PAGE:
The Jolly Roger? Not so Jolly.

November 1, 2010

Sketch a pirate flag on a scratch piece of paper.  It’s okay.  I’ll give you a minute.

Creative Commons License photo credit: andrewasmith

What you probably came up with is a small black rectangle with a white skull in the middle and two, white crossed bones underneath.  Is this right, however?  The answer is yo.  Or nes.  You be the judge.

The “Jolly Roger” isn’t one particular flag.  Rather it is the name collectively given to all pirate flags, and boy were there a bunch of them.  In the case of Real Pirates: The Untold Story of the Whydah from Slave Ship to Pirate Ship, you are a 100% correct if you sketched the description above as our captain, Black Sam Bellamy, flew what is considered the traditional pirate flag.

The original pirate flag was probably a small red square, which would have told approaching ships that there would only be blood loss if you tangled with this crew. “Jolie rouge” means “pretty red” in French and may be the actual origin of the term “Jolly Roger.”  Another basic option was just a black cloth square.  It would have been simple but effective, stating death for all who came near. More often than not, however, pirates either flew false colors or no colors at all.  This allowed them to get closer to unsuspecting or confused targets before hoisting their pirate flag.  Since the prescribed punishment for piracy was death – usually by hanging – the pirates had nothing to lose and would fight to the death if necessary. This is what the flag needed to indicate.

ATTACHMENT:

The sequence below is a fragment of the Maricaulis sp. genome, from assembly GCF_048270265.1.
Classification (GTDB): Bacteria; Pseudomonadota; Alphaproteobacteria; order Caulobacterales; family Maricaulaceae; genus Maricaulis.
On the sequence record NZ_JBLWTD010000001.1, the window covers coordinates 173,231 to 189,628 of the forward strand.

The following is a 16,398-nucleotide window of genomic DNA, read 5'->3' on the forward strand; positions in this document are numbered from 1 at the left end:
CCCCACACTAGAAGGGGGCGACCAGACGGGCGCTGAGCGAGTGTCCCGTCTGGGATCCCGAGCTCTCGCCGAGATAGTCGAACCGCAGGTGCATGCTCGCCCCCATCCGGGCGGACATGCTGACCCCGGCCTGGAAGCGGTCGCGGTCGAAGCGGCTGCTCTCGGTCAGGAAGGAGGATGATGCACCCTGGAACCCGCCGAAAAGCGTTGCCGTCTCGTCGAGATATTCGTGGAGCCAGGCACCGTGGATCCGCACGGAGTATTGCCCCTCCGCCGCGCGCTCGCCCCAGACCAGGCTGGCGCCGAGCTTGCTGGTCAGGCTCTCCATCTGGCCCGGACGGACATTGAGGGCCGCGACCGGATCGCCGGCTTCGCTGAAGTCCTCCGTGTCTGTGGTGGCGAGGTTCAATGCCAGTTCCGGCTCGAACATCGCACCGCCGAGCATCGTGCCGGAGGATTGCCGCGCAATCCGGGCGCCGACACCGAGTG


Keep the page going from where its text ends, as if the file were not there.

From a plain square of fabric, the flags evolved into grand creations.  Besides the skull and crossbones, you might see a skeleton, a spear, an hourglass, swords, and even the captain depicted on the flag, all of which are supposed to indicate to you that death is on the way. 

So where did the skull and crossbones come from?  Many pirates (but not all!) were illiterate and they often communicated through symbols or drawings.  In a ship’s log, skull and crossbones might be used as a universal symbol to indicate the death of a sailor.

Universal symbol for a dead pirate.

Universal symbol for a dead pirate.

And now for another joke:

Why does it take a pirate so long to learn the alphabet?

Because they can spend years at C.

(I didn’t say they were good jokes…)

Authored By Nicole Temple

Nicole has worked for HMNS in some capacity since 1996, whether part-time, full-time or as a volunteer. She taught for seven years in public school, including four years in Fort Bend and a short stint overseas. While she never taught science, she was always the teacher called when someone needed to remove a swarm of bees, catch a snake in the playground, or get the bat off the ceiling of the cafeteria.

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